Shotguns for home defense have gotten a bad rap of late. Yes, they are extremely common—possibly the most-common firearm people have in their homes for protection—but they have been rapidly losing ground in that realm to modern sporting rifles and semi-automatic handguns. That said, a 12-gauge shotgun remains an excellent option for home defense, and the Mossberg 930 Thunder Ranch is an excellent example of why that’s the case.
Not being a big shotgun guy myself, I was skeptical of the last sentence for a long time, until I got a chance to attend shotgun training with the 930 Thunder Ranch at…Thunder Ranch. The Lakeview, OR, facility is the creation and domain of legendary firearms instructor Clint Smith, and he runs it with his wife, Heidi, and a cadre of outstanding instructors. Given that this Mossberg bears the Thunder Ranch name and insignia, I figured it was a good place to learn about the gun, in addition to learning how to properly deploy a shotgun for defense, and I wasn’t wrong.
The 930 Thunder Ranch is a semi-automatic 12-gauge with a 3-inch chamber. It sports a synthetic stock and fore-end, both finished in Kuiu camo that lends a distinctive look and clearly defines this version of 930 as a defensive shotgun. Well, that and the 18.5-inch barrel that ends in a ported standoff device that has sharp teeth and looks very scary indeed. It also has a knurled, extended charging handle, which is quite useful when speed is needed and dexterity is limited. Adding to its appeal for home defense, it has an orange, fiber-optic pipe as a front sight, which is highly visible in low-light conditions. MSRP on the shotgun is $721, which is quite inexpensive for a somewhat-tricked-out semi-automatic shotgun.
There is no rear sight, but the receiver is already drilled for an optic rail, and plenty of options are available on the aftermarket for the Mossberg 930, which is one of the most-common semi-automatic-shotgun platforms sold. For the class I attended, a Leupold DeltaPoint Pro was mounted on each 930. While designed to mount on a pistol’s slide, this optic proved a welcome addition, since it added little weight to the overall system.
At 6 pounds, 12 ounces, the 930 Thunder Ranch would appear to be in the middleweight division of home-defense firearms, but that weight measurement is somewhat misleading. It is very heavily front weighted, much more so than an AR-platform gun, so if you’re used to America’s Rifle, you’ll need to exercise your support arm if you plan to take a class with this scattergun. That would have been helpful to know prior to attending the class at Thunder Ranch…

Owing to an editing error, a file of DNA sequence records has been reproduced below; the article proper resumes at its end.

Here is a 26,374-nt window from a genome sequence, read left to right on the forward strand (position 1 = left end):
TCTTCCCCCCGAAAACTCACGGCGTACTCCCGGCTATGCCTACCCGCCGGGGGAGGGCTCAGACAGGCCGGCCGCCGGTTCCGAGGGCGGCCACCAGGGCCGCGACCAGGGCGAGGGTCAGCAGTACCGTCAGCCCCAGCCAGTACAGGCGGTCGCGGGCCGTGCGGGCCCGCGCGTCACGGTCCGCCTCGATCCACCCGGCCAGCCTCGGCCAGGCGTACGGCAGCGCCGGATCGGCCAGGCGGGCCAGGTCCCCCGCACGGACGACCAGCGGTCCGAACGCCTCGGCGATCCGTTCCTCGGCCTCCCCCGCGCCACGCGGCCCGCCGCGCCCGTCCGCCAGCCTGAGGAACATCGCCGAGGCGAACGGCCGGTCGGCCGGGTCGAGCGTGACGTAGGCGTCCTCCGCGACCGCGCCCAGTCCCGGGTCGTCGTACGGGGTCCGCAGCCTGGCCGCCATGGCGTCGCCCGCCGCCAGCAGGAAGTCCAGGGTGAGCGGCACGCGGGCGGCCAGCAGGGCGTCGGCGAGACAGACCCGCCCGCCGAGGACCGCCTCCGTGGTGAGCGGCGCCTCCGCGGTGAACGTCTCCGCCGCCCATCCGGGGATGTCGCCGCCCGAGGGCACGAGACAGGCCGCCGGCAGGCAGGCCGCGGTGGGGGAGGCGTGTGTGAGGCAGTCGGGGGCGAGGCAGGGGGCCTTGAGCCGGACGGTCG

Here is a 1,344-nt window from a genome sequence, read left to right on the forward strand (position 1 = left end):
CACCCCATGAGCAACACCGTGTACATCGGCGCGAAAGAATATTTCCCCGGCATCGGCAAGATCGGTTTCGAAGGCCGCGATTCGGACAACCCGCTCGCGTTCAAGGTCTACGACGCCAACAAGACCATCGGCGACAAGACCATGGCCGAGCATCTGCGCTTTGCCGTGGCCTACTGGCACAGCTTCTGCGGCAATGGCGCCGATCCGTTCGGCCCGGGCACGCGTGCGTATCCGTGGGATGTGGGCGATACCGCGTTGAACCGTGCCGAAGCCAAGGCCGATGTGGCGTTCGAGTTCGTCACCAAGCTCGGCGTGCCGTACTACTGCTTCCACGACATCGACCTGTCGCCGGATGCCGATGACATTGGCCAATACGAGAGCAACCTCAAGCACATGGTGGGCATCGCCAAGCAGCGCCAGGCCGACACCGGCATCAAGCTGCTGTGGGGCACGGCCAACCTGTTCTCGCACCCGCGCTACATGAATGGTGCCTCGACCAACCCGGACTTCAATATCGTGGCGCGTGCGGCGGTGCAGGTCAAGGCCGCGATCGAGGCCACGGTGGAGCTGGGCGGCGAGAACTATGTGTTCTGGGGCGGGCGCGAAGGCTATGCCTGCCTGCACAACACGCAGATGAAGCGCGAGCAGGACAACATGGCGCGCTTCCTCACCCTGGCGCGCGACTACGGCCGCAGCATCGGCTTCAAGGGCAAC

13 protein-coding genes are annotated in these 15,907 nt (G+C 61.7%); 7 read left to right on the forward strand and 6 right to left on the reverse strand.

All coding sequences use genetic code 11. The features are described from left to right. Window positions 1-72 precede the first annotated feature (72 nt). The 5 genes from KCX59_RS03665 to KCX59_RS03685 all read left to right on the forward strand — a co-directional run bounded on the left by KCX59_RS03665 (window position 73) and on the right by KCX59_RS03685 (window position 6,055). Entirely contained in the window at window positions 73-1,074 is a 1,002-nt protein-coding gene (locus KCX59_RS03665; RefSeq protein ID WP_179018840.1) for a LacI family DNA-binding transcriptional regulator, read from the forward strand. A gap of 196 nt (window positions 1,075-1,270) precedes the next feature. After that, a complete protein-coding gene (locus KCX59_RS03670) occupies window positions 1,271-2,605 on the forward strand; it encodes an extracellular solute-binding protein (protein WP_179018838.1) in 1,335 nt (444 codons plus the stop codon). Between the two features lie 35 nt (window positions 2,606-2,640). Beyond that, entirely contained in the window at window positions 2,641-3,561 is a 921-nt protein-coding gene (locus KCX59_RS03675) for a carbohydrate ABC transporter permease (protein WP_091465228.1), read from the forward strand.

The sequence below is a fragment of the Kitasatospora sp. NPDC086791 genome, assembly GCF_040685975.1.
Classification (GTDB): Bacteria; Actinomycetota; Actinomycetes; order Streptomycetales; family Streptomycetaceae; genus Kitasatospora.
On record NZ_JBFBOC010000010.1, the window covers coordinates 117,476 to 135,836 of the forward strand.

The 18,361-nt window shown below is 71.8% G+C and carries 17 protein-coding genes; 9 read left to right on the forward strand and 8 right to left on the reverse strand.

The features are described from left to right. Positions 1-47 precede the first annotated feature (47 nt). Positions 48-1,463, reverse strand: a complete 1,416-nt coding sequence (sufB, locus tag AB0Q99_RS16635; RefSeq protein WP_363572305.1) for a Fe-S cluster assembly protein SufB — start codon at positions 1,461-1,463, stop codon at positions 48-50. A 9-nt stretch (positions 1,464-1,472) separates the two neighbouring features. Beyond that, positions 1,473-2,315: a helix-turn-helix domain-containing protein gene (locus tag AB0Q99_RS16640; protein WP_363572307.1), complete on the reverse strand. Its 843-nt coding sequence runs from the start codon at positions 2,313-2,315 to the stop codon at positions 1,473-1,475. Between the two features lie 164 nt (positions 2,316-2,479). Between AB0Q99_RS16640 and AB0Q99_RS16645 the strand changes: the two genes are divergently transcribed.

All classes at Thunder Ranch start with a classroom session. First, there’s a safety brief, of course, but then comes perhaps the most important morning of your firearm education—and I mean that for your entire life’s learning about defensive use of force. Smith brings decades of knowledge won through experience both as a Marine and a police officer, but also through teaching and learning from students from all walks of life, including special operations forces from all over the world and regular armed citizens like you and me. He is also incredibly entertaining, so the classroom session is far from boring.
When it comes to shotguns, I had a lot to learn, and Smith had a wealth of knowledge to share. Perhaps the most memorable clarified something I already knew, but put it into a visual representation that was eye-opening. You have to aim a shotgun. Despite what you may have read in an online forum, seen in a movie or heard your idiot buddy say (and he is an idiot if he thinks you don’t have to aim a shotgun), you can’t just point your shotgun down a hall and expect to deliver a hit on a criminal intruder. Smith has cardboard circles attached to a string, each circle getting progressively larger. The circles are placed about a yard apart and the string is about 10 yards long. That’s 30 feet, which is pretty much the longest distance you’ll be shooting inside of your house. The last circle was barely the size of a grown man’s torso, if that large. So, what do the circles represent? The average spread of a load of 12-gauge 00 buckshot pellets at each yard from the muzzle. At 10 yards, the pattern is entirely contained in a torso-size circle, which means you’ll miss with probably all the pellets if you don’t aim a shotgun like you would a rifle. Even if a pellet or two hit the target, the majority won’t, which means you just wildly launched a bunch of .33-caliber projectiles with no idea where they might impact, and you are responsible for all of them.